Chief Justice Maraga puts off civil cases hearing

Monday, March 16th, 2020 00:00 | By
Chief Justice David Maraga with other judicial officers. Photo/PD/Kenna CLAUDE

George Kebaso @Morarak

The Judiciary has temporarily suspended the hearing of civil cases across the country effective today as the reality of the deadly coronavirus (Covid-19) hit closer home since last Friday when the country recorded the first case. 

During this period, the National Council for Administration of Justice (NCAJ) headed by Chief Justice David Maraga, said prisoners and remandees will not be presented to court.

“In compliance with the directive issued by the National Emergency and Response Committee, we shall forthwith scale down court activities throughout the country over the next two weeks effective tomorrow, March 16, 2020 in order to allow further consultations and design appropriate measures to prevent the spread of the virus,” Maraga said yesterday at the Supreme Court of Kenya after a closed-door meeting that lasted four hours with members of the council.

Regarding new arrests, he said all cases, except serious ones, will be dealt with at the police stations in accordance with guidelines to be issued by the Inspector General of Police, Hilary Mutyambai.

Decongest prisons

 “We have agreed to suspend all hearings and mentions of all civil cases in all courts, along with all execution proceedings,” said the CJ.

“Courts will continue to handle cases of emergencies under certificates of urgency, and taking pleas in serious cases that are criminal in nature,” he added. 

The disaster team on Friday came up with a raft of proposals to combat the virus that has claimed over 5,200 people globally. The measures included a call to Kenyans to avoid mass gatherings, greetings, body touch, and non-essential travel.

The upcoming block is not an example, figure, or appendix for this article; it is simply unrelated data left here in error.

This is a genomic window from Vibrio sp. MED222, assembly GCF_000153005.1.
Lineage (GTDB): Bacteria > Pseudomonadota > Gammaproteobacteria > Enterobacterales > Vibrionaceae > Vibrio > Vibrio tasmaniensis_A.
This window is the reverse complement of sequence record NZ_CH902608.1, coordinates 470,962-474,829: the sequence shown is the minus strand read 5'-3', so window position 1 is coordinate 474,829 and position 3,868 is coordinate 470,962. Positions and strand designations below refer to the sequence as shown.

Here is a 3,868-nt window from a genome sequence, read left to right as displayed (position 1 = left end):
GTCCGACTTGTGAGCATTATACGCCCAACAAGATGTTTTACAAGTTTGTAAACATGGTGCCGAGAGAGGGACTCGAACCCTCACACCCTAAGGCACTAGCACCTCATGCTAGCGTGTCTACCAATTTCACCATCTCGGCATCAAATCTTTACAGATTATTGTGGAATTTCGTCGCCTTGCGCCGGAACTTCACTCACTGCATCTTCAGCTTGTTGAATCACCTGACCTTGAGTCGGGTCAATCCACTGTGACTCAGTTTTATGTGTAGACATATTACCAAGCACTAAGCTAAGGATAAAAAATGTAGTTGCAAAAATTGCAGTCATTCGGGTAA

Traders have also been asked not to increase prices of basic commodities. 

Health Cabinet  Secretary Mutahi Kagwe has also advised wananchi to observe basic hygiene and hand sanitation in markets, matatus, churches and any other places frequented by many people as a precautionary measure.

Judges will, in the meantime, Maraga said, review deserving cases identified by prison authorities and issue appropriate revision orders in an effort to de-congest the prisons.

This is likely to let off the hook petty offenders, most of them, who are unable to clear fines.

Review terms

“Magistrate courts will also review bail terms for those in remand,” Maraga stated.

However, all judicial officers and staff are required to continue reporting on duty though no open court appearances will take place. 

The NCAJ - which comprises of members of the Judiciary, correctional services, the Office of Director of Public Prosecutions, and Directorate of Criminal Investigations – also announced suspension of all conferences, workshops, colloquia and training programmes until further notice.

“There will be no foreign travel for the next 30 days for staff of the justice sector institutions, whether official or private, save for exceptional circumstances,” Maraga said, and announced the creation of an ad-hoc Inter-Agency Committee that will liaise with the national committee and advise NCAJ on further precautionary measures on an ongoing basis.

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